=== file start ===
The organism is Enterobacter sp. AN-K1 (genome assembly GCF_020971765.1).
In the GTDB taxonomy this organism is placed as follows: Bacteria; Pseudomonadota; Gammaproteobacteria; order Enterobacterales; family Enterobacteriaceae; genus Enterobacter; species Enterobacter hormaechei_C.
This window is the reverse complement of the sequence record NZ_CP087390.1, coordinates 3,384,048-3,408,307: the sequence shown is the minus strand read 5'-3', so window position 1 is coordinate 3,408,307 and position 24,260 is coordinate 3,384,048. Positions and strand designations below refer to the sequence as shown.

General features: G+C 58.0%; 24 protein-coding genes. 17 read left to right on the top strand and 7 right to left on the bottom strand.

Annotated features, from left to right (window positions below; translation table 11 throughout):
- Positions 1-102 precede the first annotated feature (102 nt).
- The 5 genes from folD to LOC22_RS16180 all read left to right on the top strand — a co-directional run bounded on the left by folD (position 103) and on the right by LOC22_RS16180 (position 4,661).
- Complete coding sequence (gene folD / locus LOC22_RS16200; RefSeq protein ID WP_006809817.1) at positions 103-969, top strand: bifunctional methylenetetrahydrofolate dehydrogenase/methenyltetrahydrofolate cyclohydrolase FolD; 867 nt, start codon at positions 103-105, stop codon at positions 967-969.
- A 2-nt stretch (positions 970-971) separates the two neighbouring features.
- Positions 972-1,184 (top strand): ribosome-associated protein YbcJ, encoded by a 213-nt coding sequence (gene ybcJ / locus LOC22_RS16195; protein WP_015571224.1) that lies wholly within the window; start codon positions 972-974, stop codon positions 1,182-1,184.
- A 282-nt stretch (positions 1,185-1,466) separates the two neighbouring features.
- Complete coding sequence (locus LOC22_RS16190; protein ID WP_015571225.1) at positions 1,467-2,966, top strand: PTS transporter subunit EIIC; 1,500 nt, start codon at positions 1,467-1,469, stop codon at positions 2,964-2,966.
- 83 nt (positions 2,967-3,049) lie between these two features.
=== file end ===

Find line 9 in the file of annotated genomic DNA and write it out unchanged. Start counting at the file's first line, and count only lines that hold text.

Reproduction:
- A 2-nt stretch (positions 970-971) separates the two neighbouring features.